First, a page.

While local and national politicians rallied to the defense of north Louisiana's Robertson family after Duck Dynasty patriarch Phil Robertson's controversial remarks about gays and pre-civil rights blacks, few were as voluble as Lt. Gov. Jay Dardenne. "I am prepared to work with the motion picture industry in Louisiana to keep @DuckDynastyAE on-air if they cannot reach an agreement w/ A&E," Dardenne tweeted Dec. 21 — seeming to say the state of Louisiana might have an active hand in keeping the "reality" show alive if the Robertson family could not come to terms with the A&E network.
Two days later, Dardenne attempted to clarify his position: "I am advocating for @DuckDynastyAE to utilize the existing motion picture infrastructure in LA, not offering 'state aid.'" As Duck Dynasty already "utilizes the existing motion picture infrastructure" in the state — and, presumably, enjoys the benefit of Louisiana's generous film tax credits, which were written by Dardenne himself, it was unclear what the lieutenant governor was proposing.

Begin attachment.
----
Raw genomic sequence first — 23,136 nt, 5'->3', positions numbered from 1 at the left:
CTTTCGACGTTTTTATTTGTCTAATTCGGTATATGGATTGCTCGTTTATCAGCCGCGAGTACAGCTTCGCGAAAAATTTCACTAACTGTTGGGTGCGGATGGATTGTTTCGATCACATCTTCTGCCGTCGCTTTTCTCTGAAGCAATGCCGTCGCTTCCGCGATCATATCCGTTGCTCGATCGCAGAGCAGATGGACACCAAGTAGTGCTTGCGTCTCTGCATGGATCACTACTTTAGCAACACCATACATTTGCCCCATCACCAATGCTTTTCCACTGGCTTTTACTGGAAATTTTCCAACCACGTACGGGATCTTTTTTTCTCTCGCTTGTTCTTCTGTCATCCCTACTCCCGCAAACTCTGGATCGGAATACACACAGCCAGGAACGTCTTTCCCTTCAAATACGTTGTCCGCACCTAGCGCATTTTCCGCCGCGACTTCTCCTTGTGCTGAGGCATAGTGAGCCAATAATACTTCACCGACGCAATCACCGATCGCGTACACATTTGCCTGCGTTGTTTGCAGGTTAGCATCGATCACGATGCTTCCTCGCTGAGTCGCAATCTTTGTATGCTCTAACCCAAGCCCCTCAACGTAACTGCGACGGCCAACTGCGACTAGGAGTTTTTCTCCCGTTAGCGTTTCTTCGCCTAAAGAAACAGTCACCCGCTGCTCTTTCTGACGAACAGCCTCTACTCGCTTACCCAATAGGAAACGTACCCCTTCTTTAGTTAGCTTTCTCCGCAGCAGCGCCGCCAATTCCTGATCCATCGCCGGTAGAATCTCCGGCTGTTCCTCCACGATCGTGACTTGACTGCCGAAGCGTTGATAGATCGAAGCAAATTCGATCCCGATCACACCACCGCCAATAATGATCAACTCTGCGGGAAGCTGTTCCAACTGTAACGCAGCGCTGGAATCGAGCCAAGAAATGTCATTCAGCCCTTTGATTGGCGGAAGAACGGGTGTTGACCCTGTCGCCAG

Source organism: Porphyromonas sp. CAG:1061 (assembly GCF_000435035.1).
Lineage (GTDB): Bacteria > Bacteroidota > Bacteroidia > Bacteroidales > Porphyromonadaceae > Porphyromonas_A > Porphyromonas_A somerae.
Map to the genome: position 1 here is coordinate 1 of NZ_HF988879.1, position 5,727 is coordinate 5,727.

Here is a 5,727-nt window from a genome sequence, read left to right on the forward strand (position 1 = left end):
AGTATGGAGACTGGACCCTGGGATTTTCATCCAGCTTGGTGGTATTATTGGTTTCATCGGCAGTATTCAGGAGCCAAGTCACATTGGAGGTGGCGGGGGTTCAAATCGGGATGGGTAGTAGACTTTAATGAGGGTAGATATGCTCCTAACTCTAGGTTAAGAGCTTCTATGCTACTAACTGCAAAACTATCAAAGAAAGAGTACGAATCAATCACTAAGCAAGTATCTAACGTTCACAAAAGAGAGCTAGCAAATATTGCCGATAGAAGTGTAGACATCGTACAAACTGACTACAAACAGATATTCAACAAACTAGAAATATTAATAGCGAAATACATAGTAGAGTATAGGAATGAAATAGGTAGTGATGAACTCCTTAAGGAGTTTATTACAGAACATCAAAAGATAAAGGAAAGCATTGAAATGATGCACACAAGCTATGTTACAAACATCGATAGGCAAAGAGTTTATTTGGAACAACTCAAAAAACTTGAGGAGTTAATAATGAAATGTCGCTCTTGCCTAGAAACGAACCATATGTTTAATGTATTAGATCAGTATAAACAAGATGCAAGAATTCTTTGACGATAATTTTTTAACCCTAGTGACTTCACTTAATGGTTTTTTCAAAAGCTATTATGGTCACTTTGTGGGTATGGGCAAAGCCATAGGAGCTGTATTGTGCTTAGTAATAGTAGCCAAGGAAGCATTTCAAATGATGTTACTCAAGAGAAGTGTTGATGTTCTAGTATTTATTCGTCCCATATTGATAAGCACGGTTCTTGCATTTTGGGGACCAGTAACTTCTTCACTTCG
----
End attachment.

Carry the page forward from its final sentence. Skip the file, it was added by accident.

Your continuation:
It was a confusing week all around. Gov. Bobby Jindal issued an official statement on the matter, saying "I remember when TV networks believed in the First Amendment," apparently confusing the constitutional right to free speech with the responsibilities attendant to airing a television program. And the Tennessee-based Cracker Barrel restaurant chain, which has 10 locations in Louisiana, pulled Duck Dynasty-branded items from its gift shops, only to reverse course quickly after furious backlash from Duck-o-philes.
Regarding Cracker Barrel, Dardenne told the New York Daily News, "It seems to be a wise business decision since Duck Dynasty merchandise flies off the shelves faster than a green winged teal headed south for the winter."